Kyle Simpson has explained the idea of writing “human code,” meaning writing code with the explicit idea that it is for us, not for the computer. Yes, the computer will compile, link, execute, and interact with the code, but nowadays there are so many layers of abstraction, that our code barely translates its exact intention. So it’s pointless to “save” some characters here or to use font ligatures because they will parse faster.
This “human code” idea is brilliant. It allows you to write programs as legibly and easy to understand as possible, always thinking about our future self or co-workers that will deal with it.
Of course you should make sure you don’t diminish performance (Big O) and other factors like coding standards, but always have in your head that this is a message for a human being and not just pieces of code to make something work. This is a huge mentality switch that will help you write better code.
Use Common Sense
One of the big hassles of changing jobs is getting to know the new codebase. Anyone disagree? I thought not. Swimming in that huge pile of old and new spaghetti of uncommented code can be nerve-wracking. But after a few weeks, it all starts to make sense.
Do yourself a favor and use common sense about how you’re fitting your new code into the old codebase. Your new code can be slick and fast, elegant and communicative, but if it is on the wrong file, or the wrong scope, or the wrong block, it will still look out of place. Context is important; where you fit your new code is important. Remember you’re writing code for you and your co-workers—where you park it could generate great confusion or insightful clarification.
Design patterns in the codebase mean a lot, so don’t disrupt them. Go with the flow. If your project bets heavily on functional programming, don’t go around creating classes and methods like a maniac; it will look bad on you, and it will confuse everyone. Writing good code is where instinct meets knowledge. It takes time to get both, but the reward is a true form of art.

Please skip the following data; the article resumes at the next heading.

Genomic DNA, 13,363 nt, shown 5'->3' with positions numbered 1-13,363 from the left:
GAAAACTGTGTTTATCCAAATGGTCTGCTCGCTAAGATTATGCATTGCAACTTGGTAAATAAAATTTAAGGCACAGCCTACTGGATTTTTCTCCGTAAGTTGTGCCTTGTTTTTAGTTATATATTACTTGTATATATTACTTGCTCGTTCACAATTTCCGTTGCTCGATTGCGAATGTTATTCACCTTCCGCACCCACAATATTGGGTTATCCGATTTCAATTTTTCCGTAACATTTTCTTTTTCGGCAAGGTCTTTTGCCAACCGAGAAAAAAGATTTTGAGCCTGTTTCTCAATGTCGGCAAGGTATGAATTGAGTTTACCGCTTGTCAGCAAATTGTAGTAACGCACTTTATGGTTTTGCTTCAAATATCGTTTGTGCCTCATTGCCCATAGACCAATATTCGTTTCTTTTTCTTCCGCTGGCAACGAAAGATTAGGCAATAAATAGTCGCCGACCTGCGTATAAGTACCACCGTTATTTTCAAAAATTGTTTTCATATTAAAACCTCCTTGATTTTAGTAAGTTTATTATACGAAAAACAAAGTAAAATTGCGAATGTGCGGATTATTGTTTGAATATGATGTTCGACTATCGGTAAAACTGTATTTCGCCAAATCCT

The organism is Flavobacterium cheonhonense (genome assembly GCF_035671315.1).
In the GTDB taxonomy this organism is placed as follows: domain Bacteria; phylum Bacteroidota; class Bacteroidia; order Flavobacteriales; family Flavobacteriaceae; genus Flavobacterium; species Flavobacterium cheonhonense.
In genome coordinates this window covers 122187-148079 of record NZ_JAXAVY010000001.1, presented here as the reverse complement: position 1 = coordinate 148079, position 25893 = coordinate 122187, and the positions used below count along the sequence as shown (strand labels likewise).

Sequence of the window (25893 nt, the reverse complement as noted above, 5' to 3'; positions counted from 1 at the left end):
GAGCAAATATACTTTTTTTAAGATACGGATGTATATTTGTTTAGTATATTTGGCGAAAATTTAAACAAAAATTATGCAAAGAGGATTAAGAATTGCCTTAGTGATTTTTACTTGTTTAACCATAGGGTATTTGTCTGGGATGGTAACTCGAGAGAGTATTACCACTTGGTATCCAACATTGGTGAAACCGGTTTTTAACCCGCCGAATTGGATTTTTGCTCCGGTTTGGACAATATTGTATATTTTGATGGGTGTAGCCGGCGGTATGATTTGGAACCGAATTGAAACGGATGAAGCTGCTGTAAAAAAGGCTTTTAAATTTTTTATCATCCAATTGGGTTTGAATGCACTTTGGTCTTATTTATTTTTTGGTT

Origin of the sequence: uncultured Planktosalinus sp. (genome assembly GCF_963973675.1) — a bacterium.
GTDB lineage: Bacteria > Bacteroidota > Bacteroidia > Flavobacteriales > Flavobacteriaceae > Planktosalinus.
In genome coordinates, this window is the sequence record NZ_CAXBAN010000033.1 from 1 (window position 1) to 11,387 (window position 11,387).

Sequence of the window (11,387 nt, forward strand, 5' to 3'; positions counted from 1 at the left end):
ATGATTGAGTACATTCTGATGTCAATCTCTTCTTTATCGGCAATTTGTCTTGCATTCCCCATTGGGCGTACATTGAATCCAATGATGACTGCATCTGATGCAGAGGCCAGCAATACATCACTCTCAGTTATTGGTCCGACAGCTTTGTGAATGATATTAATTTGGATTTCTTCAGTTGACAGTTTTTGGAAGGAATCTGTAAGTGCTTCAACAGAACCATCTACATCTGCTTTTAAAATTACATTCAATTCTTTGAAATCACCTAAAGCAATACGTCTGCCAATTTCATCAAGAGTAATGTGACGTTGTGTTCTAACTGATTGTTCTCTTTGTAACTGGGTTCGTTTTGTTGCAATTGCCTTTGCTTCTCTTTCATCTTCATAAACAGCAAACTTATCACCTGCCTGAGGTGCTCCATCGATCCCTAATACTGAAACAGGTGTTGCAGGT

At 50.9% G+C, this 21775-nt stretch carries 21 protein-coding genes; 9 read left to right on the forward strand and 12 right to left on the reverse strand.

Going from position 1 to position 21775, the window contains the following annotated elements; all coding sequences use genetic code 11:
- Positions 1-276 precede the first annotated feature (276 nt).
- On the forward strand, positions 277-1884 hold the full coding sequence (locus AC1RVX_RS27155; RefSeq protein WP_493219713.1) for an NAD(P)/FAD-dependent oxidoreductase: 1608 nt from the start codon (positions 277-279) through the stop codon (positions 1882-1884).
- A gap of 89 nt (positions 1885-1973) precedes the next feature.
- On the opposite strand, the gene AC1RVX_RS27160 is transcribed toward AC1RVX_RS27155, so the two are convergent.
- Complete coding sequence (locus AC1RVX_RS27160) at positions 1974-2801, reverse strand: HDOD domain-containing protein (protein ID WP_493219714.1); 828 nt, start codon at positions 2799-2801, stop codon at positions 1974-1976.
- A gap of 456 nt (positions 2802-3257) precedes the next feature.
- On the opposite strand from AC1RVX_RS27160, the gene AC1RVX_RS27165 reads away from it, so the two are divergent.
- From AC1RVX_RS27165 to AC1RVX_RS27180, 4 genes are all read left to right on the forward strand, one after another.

Five Questions To Ask
Before you ship any code, there are five questions you should ask that will exponentially increase your awareness of whether what you’re uploading is good or just another temporary solution.
Before every commit, try to answer these questions:
- Does your system break if you make a bad change to one part of your code?
- Can your code be reused on another part of the system?
- Can your code be updated or upgraded easily over time without adding bugs?
- Is your code easy to understand, and does it follow logically?
- Is your code efficient and small in size?
If you cannot give a clear and satisfactory reply to any of these questions, it means you should go back and reconsider your code. Pretending a problem doesn’t exist won’t make it go away.
Hasta la Vista … Baby
Sometimes it is just better to rewrite the whole thing. Old technology, a bad codebase with a lot of bugs, new requirements that need completely new architecture, and escalation issues are several reasons why this can be a viable option. For whatever reason you are considering it, make sure it’s the right decision and that next time you get it right and make code that will last.
Writing quality, long-lasting code is not only possible but necessary. In June 2019, Tidelift and The New Stack jointly fielded a survey of professional software developers, showing that 70% of a developer’s time is spent reading code, and the average output is about 10 lines of code per day. This means that we spend a lot of time figuring out how the heck our system works instead of actually writing some code.
Like everything in life, great code is about balance; there is no one-size-fits-all answer. It depends on your system, your inputs, and the results you want to achieve. But you need to know how to tip the scale and compare, how to go back and adjust, and how to write code that never dies.
This guide will help you write better code. Don’t just read it. Study it, share it, give some feedback, and above all apply it.
Great coders aren’t born like that; they strive to be better over time.
Remember, keep calm and code away!